Popular music has been used to articulate resistance and garner support for social movements throughout the world during the 20th and 21st centuries. The 1960s saw US folk musicians including Joan Baez (pictured) and Bob Dylan emerge as icons of political dissent, supporting causes from civil rights to Vietnam War protests. Elsewhere, events such as the 1967 Encuentro de Canción Protesta in Havana and South African anti-apartheid concerts in the 70s and 80s used music as a vehicle to unite and mobilise large numbers of people in solidarity and mass resistance.
Transglobal Sounds: Music Youth and Migration discusses musical genres and movements created as expressions of social marginalisation and identity. In chapter 6, find out about the evolution of protest rap and hip hop in Portugal, stemming from stigmatization and ethnic exclusion experienced by Portuguese Afro-descendants.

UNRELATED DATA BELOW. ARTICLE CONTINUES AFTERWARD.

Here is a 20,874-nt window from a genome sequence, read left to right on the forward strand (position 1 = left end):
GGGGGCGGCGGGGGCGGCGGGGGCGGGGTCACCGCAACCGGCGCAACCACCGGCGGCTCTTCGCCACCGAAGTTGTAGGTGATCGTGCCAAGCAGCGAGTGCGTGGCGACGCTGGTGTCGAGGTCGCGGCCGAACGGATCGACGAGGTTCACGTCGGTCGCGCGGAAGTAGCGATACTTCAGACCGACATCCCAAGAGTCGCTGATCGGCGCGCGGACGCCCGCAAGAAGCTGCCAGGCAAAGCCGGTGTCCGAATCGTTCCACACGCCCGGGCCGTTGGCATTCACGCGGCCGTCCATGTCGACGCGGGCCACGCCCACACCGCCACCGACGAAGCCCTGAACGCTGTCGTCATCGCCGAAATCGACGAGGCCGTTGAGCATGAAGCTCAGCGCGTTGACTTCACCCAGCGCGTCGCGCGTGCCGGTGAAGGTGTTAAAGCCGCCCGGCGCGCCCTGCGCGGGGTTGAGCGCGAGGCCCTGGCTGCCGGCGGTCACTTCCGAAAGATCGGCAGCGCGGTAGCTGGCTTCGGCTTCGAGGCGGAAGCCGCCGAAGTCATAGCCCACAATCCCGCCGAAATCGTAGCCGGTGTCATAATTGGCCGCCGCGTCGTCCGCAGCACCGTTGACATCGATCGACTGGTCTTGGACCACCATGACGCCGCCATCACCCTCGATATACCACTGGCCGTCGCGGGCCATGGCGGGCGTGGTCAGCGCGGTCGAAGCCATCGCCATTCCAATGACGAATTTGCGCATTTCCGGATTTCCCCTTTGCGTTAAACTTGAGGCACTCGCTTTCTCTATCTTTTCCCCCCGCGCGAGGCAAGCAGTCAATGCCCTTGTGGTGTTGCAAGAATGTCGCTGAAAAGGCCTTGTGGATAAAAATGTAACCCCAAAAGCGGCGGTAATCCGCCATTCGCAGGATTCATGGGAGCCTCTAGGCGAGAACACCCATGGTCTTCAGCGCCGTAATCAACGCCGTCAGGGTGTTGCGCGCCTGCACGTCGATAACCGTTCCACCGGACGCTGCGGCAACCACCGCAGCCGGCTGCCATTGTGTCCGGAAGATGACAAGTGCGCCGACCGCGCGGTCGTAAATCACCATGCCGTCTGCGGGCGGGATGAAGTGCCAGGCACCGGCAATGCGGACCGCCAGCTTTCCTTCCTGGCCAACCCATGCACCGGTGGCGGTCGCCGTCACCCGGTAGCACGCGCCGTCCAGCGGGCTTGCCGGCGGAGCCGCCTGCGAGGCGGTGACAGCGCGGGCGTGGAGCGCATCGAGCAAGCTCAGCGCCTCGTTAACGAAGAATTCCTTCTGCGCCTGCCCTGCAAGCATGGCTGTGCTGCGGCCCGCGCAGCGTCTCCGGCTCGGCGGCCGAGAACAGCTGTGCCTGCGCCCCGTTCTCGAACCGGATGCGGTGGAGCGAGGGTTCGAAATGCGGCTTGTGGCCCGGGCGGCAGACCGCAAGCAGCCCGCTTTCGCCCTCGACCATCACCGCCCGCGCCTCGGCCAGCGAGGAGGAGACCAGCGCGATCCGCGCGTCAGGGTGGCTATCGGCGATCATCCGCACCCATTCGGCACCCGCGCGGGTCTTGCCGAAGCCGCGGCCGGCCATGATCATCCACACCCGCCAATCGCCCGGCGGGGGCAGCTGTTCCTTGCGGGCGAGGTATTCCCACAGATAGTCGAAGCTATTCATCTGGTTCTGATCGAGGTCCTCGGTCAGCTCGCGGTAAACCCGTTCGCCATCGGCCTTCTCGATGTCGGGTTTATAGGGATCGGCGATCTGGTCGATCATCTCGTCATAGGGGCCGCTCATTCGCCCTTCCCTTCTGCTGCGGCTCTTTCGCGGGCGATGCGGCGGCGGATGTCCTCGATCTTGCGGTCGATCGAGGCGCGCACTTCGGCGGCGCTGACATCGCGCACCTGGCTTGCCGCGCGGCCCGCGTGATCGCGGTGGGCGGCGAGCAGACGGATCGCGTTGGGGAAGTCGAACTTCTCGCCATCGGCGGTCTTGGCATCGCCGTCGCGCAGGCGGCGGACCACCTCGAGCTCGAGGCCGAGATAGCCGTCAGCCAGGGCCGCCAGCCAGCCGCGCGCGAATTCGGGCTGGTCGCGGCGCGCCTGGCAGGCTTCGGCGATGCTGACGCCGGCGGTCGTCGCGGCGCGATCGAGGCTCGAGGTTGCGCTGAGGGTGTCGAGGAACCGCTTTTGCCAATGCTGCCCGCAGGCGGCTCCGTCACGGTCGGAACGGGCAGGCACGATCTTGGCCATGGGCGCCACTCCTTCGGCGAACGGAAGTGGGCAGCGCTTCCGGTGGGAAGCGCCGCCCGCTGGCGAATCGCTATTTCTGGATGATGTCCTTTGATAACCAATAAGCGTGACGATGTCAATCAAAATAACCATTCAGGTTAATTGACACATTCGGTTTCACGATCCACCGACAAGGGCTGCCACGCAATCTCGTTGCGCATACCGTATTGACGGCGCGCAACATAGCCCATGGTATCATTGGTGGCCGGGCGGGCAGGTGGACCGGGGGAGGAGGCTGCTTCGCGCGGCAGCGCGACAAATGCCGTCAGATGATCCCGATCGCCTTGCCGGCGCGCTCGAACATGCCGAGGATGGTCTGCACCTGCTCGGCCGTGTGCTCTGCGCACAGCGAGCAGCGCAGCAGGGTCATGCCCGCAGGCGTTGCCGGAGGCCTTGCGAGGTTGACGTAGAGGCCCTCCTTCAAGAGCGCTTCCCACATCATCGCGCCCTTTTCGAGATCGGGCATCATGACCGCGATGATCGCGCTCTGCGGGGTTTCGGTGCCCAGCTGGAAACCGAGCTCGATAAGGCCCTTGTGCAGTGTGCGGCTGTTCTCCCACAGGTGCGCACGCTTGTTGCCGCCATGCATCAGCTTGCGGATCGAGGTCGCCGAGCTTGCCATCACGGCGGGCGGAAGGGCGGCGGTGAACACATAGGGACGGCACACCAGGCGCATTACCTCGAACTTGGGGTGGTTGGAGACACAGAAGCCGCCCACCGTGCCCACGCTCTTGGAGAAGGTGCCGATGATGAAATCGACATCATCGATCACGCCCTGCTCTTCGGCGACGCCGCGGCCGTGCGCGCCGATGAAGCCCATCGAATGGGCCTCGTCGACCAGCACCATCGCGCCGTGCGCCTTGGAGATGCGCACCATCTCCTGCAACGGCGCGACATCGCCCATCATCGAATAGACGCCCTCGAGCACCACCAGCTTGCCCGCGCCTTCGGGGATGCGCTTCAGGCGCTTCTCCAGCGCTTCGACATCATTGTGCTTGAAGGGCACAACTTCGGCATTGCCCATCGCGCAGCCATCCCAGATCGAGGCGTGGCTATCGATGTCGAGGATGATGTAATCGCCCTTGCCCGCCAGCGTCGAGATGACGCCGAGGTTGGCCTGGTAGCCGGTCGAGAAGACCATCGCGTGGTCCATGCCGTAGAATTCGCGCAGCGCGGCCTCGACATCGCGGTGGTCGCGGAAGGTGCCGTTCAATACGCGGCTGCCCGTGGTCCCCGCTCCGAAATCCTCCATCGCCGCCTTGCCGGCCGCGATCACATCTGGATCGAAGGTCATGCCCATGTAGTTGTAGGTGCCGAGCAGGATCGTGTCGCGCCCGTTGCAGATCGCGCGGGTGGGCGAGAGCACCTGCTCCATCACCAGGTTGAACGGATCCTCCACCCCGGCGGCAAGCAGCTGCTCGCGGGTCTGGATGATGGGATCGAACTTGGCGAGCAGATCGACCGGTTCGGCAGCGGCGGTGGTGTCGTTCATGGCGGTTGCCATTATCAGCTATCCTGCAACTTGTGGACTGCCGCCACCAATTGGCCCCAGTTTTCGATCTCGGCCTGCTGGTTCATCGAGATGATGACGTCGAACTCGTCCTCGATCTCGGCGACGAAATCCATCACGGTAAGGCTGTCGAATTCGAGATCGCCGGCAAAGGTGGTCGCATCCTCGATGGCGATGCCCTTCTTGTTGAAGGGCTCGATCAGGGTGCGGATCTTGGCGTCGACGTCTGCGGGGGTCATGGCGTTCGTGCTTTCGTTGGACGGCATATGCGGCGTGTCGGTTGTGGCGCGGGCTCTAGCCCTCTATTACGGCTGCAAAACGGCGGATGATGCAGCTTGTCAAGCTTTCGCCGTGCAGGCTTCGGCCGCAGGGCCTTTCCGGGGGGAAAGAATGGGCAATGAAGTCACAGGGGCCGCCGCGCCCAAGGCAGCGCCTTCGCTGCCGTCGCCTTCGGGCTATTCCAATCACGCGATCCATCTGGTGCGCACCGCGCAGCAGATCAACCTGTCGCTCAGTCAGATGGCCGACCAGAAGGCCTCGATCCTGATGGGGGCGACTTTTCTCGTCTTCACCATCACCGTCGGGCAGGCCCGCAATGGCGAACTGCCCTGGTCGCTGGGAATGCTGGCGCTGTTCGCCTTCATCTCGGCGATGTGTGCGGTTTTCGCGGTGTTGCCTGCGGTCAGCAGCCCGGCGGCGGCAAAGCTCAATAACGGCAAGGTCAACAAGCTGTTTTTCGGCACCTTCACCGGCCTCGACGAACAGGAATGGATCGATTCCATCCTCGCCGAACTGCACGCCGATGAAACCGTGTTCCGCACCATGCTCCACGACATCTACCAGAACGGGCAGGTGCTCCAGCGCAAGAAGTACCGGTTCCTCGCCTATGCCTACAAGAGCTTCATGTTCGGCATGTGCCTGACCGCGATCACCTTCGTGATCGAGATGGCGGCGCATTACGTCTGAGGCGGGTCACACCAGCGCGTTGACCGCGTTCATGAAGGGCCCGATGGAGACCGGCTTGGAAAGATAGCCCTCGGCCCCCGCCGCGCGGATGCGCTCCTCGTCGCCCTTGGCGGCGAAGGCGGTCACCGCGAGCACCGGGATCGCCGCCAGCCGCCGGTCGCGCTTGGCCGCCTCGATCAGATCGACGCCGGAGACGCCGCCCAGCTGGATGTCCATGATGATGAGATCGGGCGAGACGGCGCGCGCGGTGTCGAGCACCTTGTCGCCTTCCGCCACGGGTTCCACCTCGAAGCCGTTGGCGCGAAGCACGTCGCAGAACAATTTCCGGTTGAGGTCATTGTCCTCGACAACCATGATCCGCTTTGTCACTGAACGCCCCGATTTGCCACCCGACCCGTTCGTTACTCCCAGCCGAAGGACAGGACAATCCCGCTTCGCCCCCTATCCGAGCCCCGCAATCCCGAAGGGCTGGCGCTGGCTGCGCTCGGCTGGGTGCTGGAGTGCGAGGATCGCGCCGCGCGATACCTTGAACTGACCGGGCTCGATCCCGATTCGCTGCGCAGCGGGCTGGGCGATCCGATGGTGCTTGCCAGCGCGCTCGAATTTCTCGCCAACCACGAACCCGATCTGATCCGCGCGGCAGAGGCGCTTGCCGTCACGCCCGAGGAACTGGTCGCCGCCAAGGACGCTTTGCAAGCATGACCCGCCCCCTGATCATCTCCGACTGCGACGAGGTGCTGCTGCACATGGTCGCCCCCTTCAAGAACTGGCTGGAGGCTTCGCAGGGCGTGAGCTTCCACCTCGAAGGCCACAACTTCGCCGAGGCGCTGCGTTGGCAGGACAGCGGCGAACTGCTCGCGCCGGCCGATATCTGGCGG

Read more about the relationship between popular music and politics, and an exploration of the music of resistance and protest in Volume I of the Encyclopedia of Popular Music.